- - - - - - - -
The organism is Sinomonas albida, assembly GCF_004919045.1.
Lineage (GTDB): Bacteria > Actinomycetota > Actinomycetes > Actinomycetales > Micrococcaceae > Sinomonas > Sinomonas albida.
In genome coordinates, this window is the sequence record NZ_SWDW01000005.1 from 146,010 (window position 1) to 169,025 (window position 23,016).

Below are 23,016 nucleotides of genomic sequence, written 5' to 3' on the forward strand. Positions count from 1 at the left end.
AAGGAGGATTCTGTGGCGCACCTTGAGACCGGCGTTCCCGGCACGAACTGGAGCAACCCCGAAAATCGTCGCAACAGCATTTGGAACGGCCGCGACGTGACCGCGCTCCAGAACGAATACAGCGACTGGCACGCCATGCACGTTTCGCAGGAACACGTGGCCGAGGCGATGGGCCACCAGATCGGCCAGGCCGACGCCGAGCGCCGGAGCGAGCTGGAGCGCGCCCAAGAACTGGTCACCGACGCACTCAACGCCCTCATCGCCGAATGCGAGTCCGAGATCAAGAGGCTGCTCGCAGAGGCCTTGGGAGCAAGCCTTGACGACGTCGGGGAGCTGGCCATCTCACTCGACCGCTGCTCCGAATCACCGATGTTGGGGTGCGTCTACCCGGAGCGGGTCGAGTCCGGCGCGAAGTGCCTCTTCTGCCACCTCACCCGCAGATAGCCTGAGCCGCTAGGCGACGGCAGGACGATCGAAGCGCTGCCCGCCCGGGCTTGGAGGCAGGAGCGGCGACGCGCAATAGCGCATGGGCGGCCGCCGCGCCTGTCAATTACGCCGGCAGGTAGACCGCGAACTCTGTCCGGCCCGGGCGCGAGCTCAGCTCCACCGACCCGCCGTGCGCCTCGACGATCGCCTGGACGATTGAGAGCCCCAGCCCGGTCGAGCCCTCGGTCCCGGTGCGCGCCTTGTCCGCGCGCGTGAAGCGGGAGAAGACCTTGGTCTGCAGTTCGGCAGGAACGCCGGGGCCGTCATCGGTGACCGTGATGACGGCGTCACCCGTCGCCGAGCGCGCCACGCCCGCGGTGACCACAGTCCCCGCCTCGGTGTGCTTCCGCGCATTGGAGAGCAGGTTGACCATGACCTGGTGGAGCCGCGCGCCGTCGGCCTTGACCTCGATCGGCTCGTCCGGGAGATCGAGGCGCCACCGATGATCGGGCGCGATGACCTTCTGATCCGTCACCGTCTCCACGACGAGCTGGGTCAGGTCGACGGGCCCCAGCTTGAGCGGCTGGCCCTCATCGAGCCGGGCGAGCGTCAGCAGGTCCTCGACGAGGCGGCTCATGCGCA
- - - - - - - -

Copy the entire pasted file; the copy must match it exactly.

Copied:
The organism is Sinomonas albida, assembly GCF_004919045.1.
Lineage (GTDB): Bacteria > Actinomycetota > Actinomycetes > Actinomycetales > Micrococcaceae > Sinomonas > Sinomonas albida.
In genome coordinates, this window is the sequence record NZ_SWDW01000005.1 from 146,010 (window position 1) to 169,025 (window position 23,016).

Below are 23,016 nucleotides of genomic sequence, written 5' to 3' on the forward strand. Positions count from 1 at the left end.
AAGGAGGATTCTGTGGCGCACCTTGAGACCGGCGTTCCCGGCACGAACTGGAGCAACCCCGAAAATCGTCGCAACAGCATTTGGAACGGCCGCGACGTGACCGCGCTCCAGAACGAATACAGCGACTGGCACGCCATGCACGTTTCGCAGGAACACGTGGCCGAGGCGATGGGCCACCAGATCGGCCAGGCCGACGCCGAGCGCCGGAGCGAGCTGGAGCGCGCCCAAGAACTGGTCACCGACGCACTCAACGCCCTCATCGCCGAATGCGAGTCCGAGATCAAGAGGCTGCTCGCAGAGGCCTTGGGAGCAAGCCTTGACGACGTCGGGGAGCTGGCCATCTCACTCGACCGCTGCTCCGAATCACCGATGTTGGGGTGCGTCTACCCGGAGCGGGTCGAGTCCGGCGCGAAGTGCCTCTTCTGCCACCTCACCCGCAGATAGCCTGAGCCGCTAGGCGACGGCAGGACGATCGAAGCGCTGCCCGCCCGGGCTTGGAGGCAGGAGCGGCGACGCGCAATAGCGCATGGGCGGCCGCCGCGCCTGTCAATTACGCCGGCAGGTAGACCGCGAACTCTGTCCGGCCCGGGCGCGAGCTCAGCTCCACCGACCCGCCGTGCGCCTCGACGATCGCCTGGACGATTGAGAGCCCCAGCCCGGTCGAGCCCTCGGTCCCGGTGCGCGCCTTGTCCGCGCGCGTGAAGCGGGAGAAGACCTTGGTCTGCAGTTCGGCAGGAACGCCGGGGCCGTCATCGGTGACCGTGATGACGGCGTCACCCGTCGCCGAGCGCGCCACGCCCGCGGTGACCACAGTCCCCGCCTCGGTGTGCTTCCGCGCATTGGAGAGCAGGTTGACCATGACCTGGTGGAGCCGCGCGCCGTCGGCCTTGACCTCGATCGGCTCGTCCGGGAGATCGAGGCGCCACCGATGATCGGGCGCGATGACCTTCTGATCCGTCACCGTCTCCACGACGAGCTGGGTCAGGTCGACGGGCCCCAGCTTGAGCGGCTGGCCCTCATCGAGCCGGGCGAGCGTCAGCAGGTCCTCGACGAGGCGGCTCATGCGCA